designjunction: The Greenhouse showcased LSA’s new CANOPY collection, a partnership with the Eden Project alongside a range of products and concepts from brands such as Vitra, String Furniture, Artcoustic, with plants decorated by The Botanical Boys.

 

The organiser of designjunction changed this year, and the locations of the show were scattered around different parts of Kings Cross. I skipped the Canopy pop-up shops because there were too many activities happening at once! At the main Cubitt House Pavilion, there were less emerging designers and fewer exhibitors than before, which was quite disappointing. I visited my friends from Di Classe, had some drinks and decided to call it a night.

 

diclasse  di classe

img_1931

isokon  isokon

Designjunction at Cubitt House Pavilion

 

The last stop of the night was Designjunction’s Rado Star Prize in the King’s Cross Light Tunnel where they showcased design pieces by the next generation of young British designers. The theme, ‘Re:Imagine’, explored different ways design can improve life: by evolving existing product forms through materials, function, technology, end-use or even, re-use. Surprisingly, this section of the show was more interesting than the main pavilion, so I believe the organiser need to make some changes to improve the show next year.

 

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img_1947

img_1951

Top: Judges’ winner 2019 – Huw Evans’s Concertina collection

 

London design festival & Kengo Kuma at the V & A museum

bamboo ring

 

Over the past few years, I have been quite disappointed with design industry’s ‘slow response’ in tackling the sustainability issues, and felt the same way when I visited trade shows and exhibitions at the London design festival. Finally, things have changed this year. Sustainability and handmade crafts became the main focus of this year’s festival, and it was conspicuous at the V & A museum, the official hub of the festival.

At the entrance of the festival, visitors had to walk under a massive cube suspended from the ceiling. The ‘Sea Things’ installation, created by Sam Jacob studio, addressed the ocean plastic waste issue that we face today. An animated motion graphic created by Rory Cahill was projected within the cube, which showed the growing numbers of plastic waste alongside with sea creatures. It reflected an infinity that seemec both as wide as the ocean and as large as the challenges we face.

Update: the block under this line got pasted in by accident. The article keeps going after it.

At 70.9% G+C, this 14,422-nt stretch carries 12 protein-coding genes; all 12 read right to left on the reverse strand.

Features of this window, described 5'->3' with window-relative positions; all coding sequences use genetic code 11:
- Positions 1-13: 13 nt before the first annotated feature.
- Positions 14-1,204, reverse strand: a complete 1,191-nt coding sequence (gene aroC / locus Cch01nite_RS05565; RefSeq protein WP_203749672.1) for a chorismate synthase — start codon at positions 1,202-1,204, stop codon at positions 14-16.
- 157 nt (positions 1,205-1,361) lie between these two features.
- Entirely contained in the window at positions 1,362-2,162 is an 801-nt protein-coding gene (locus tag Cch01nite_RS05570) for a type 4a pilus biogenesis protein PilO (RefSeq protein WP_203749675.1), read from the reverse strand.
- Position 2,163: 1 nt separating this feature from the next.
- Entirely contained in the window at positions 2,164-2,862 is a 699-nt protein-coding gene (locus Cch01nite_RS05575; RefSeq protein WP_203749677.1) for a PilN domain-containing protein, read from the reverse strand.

sea things sam jacob

sea things sam jacob

Sea things by Sam Jacob studio

 

At the John Madejski Garden, Japanese architect Kengo Kuma worked with Ejiri Structural Engineers and the Kengo Kuma Laboratory at The University of Tokyo, to create a nest or cocoon by weaving rings of bamboo and carbon fibre together. The 2m-diameter ring was made from strips of the bamboo Phyllostachys edulis, and was combined with carbon fibre to achieve a certain rigidity while maintaining the unique material properties and beauty of bamboo. The installation was intended to be a catalyst for weaving people and place together.

 

bamboo ring kengo kuma

bamboo ring kengo kuma

bamboo ring kengo kuma

Bamboo ring by Kengo Kuma

 

At the Global Design Forum, Kengo Kuma was invited to give a talk on material explorations. Kengo, who recently designed the £80m V&A Dundee, his first building in the UK, as well as the New National Stadium for the Tokyo 2020 Olympics, revealed that nature has always been his main source of inspiration. Located on the edge of the River Tay, the V&A Dundee was inspired by the eastern cliff edges of Scotland, and it is partly built on the water to emphasis the connection with nature.